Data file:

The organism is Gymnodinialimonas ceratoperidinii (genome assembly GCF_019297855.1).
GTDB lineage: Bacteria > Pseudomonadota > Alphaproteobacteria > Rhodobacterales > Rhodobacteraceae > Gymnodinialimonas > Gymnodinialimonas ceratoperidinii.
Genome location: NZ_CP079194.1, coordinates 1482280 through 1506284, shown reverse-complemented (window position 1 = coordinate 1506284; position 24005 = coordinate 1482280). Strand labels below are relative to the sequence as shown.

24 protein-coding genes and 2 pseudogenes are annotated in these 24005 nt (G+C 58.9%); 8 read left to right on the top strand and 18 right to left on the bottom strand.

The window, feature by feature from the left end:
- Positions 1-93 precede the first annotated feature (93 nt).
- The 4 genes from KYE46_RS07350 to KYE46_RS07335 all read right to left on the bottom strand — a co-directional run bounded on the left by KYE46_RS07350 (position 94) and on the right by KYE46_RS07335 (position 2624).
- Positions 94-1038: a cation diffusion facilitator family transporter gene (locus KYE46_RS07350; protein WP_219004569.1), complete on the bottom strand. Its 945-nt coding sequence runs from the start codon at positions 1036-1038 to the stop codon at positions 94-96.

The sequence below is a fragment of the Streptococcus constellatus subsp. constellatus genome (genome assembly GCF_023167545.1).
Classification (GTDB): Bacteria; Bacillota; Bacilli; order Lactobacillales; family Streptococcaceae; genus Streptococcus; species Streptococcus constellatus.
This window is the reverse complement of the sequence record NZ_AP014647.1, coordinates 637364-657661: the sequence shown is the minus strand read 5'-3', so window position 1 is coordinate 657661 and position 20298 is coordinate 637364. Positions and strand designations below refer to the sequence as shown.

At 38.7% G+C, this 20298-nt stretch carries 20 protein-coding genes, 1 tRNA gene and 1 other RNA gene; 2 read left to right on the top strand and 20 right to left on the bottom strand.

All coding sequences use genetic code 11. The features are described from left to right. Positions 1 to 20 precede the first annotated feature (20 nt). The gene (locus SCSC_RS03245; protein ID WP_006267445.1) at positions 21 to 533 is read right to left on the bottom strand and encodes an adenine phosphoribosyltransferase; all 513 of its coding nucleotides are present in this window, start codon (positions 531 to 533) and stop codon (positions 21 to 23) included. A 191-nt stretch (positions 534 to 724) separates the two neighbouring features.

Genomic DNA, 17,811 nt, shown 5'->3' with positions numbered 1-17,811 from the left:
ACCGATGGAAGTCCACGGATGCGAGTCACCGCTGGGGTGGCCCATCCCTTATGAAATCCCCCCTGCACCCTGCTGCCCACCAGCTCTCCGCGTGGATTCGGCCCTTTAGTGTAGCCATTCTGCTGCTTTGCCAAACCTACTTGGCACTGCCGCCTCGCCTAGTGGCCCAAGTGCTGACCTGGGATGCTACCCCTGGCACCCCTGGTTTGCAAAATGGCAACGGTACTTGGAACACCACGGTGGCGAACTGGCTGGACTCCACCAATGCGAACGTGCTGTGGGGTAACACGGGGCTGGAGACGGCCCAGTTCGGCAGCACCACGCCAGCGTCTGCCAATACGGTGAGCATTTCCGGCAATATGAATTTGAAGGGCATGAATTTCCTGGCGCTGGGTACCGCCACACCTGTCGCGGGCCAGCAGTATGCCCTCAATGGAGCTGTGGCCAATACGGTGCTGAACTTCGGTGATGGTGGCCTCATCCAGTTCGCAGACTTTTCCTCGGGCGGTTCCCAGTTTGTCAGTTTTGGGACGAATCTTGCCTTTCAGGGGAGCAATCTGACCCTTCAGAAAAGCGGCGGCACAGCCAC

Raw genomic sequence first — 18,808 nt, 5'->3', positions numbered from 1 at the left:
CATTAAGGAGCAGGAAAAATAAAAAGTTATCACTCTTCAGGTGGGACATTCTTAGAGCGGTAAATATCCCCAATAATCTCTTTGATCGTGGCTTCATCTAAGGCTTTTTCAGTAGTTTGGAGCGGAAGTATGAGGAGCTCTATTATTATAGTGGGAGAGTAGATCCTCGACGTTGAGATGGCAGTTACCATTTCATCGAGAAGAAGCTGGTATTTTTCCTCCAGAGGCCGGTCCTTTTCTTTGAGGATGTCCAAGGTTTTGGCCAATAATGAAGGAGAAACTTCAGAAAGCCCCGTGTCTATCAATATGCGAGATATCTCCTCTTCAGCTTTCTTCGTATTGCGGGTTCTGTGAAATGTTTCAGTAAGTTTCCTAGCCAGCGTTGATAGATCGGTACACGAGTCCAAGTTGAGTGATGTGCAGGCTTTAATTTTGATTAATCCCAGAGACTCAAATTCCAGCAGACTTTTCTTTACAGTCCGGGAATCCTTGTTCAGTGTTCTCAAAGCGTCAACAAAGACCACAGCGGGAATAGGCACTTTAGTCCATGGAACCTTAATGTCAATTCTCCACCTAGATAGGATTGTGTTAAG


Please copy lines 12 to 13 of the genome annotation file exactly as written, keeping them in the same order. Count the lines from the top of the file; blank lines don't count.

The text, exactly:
At 38.7% G+C, this 20298-nt stretch carries 20 protein-coding genes, 1 tRNA gene and 1 other RNA gene; 2 read left to right on the top strand and 20 right to left on the bottom strand.

All coding sequences use genetic code 11. The features are described from left to right. Positions 1 to 20 precede the first annotated feature (20 nt). The gene (locus SCSC_RS03245; protein ID WP_006267445.1) at positions 21 to 533 is read right to left on the bottom strand and encodes an adenine phosphoribosyltransferase; all 513 of its coding nucleotides are present in this window, start codon (positions 531 to 533) and stop codon (positions 21 to 23) included. A 191-nt stretch (positions 534 to 724) separates the two neighbouring features.